Nothing like that has been found since. The Akkadian language inscription (pdf of translation here) is a detailed autobiography of Idrimi’s life and military conquests. Its chronology of monarchs, wars and population shifts remains to this day the primary source for the history of the Levant in the 15th century B.C. According to the inscription, Idrimi was born in Halab, modern-day Aleppo, Syria, part of the kingdom of Yamhad, the youngest of seven sons of a prince. Driven out of Aleppo by an unspecified “outrage,” Idrimi and his family fled to Emar where their maternal aunts lived, but Idrimi couldn’t tolerate going from prince to the poor relation; so he took his groom and chariot and joined up with groups of nomads in Canaan who recognized his noble lineage and acknowledged him as their ruler. This is the first known written reference to the Land of Canaan.

After seven years of vicissitudes and sacrifices to the god Teshub, Idrimi finally reclaimed his ancestral heritage and became king of Alalakh. Many conquests, much booty and the construction of great palaces and temple followed. Alalakh prospered for 30 years under Idrimi’s rule. At the bottom of the inscription, Idrimi threatened dire consequences to anyone who would seek to erase this record of his achievements or claim it as their own.

He who removes this my statue, , may the sky curse him, may his seed be closed in the underworld, may the Gods of sky and earth divide his kingdom and his country! He who always changes it, in any way whatever, may Teshub, the lord of the sky and the earth and the great gods in his land, destroy his name and his descendants!

There’s another coda to the inscription, this one anomalously carved into his cheek so it looks like the cuneiform version of a speech bubble.

Thirty years long I was king. I wrote my acts on my tablet. One may look at it and constantly think of my blessing!

That goal will now be fulfilled on a vastly greater scale than Idrimi could ever have imagined. The statue has been in the permanent collection of the British Museum since it was excavated. Its surface is so fragile that to preserve the inscription the statue is on display behind protective glass. Not even researchers are allowed to get behind the glass, which means the inscription has not been able to benefit from the latest scholarship on Akkadian cuneiform.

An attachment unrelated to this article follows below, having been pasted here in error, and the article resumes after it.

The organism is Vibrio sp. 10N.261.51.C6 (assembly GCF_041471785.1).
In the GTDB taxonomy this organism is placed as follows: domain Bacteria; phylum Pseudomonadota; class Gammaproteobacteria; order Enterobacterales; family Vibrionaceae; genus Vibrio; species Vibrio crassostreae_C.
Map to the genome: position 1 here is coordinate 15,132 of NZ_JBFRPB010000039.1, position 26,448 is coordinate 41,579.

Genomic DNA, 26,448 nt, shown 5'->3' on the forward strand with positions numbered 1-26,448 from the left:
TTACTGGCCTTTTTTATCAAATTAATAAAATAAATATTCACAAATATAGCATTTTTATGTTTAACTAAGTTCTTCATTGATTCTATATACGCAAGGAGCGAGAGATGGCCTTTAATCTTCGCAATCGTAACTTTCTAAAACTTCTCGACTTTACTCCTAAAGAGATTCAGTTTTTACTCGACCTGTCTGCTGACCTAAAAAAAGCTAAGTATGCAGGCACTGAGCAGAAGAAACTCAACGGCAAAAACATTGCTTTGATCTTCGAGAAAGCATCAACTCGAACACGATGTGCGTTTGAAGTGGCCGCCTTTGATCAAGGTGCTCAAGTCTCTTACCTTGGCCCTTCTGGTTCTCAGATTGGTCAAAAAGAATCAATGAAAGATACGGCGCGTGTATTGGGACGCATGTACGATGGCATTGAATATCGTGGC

Scanning technology has stepped into the breach. For two days, Idrimi was liberated from his enclosure so experts from the Factum Foundation could 3D-scan the statue using close-range photogrammetry and white light scanning. With every minute detail of the surface captured, the data was used to generate a 3D model available online to anyone in the world who wants to examine the statue.

It is encased in glass because “dust contains moisture, which wears away the natural laminates in the stone”, [Curator for the Levant at the British Museum James] Fraser says. It is carved from magnesite — a soft, brittle stone that may have been chosen because it was easy to carve. The glass barrier also prevents close study of the text. Instead, scholars have had to rely on old photographs and transliterations of the text to aid their research. “The digital model will revolutionise access to the object,” he says. It will also act a great touchstone for conservators because it is an accurate representation of the object’s condition as of 2017.

James Fraser gives a brief tour of the inscription during the short time Idrimi was out of his enclosure for the scanning in this video:

And now for Idrimi in his full 3D scan glory. Get your ancient king’s blessing here!

Statue of Idrimi, king of Alalakh by The British Museum.

Incidentally, Idrimi is in excellent company on the British Museum’s Sketchfab page. There are 3D scans of ancient statuary from Egypt, Greece and Rome, a Bronze Age bracelet and two of the Lewis chessman (one king, one queen).

 

Categories: Arts and Sciences, History

Crown Tournament Competitors / Liste de participant du tournoi de la couronne du royaume de l’Est

East Kingdom Gazette - Mon, 2017-04-10 19:40

En français
 
Their Majesties Ioannes and Honig have announced those gentles competing in Crown Tournament on May 6th in the Barony of Settmour Swamp.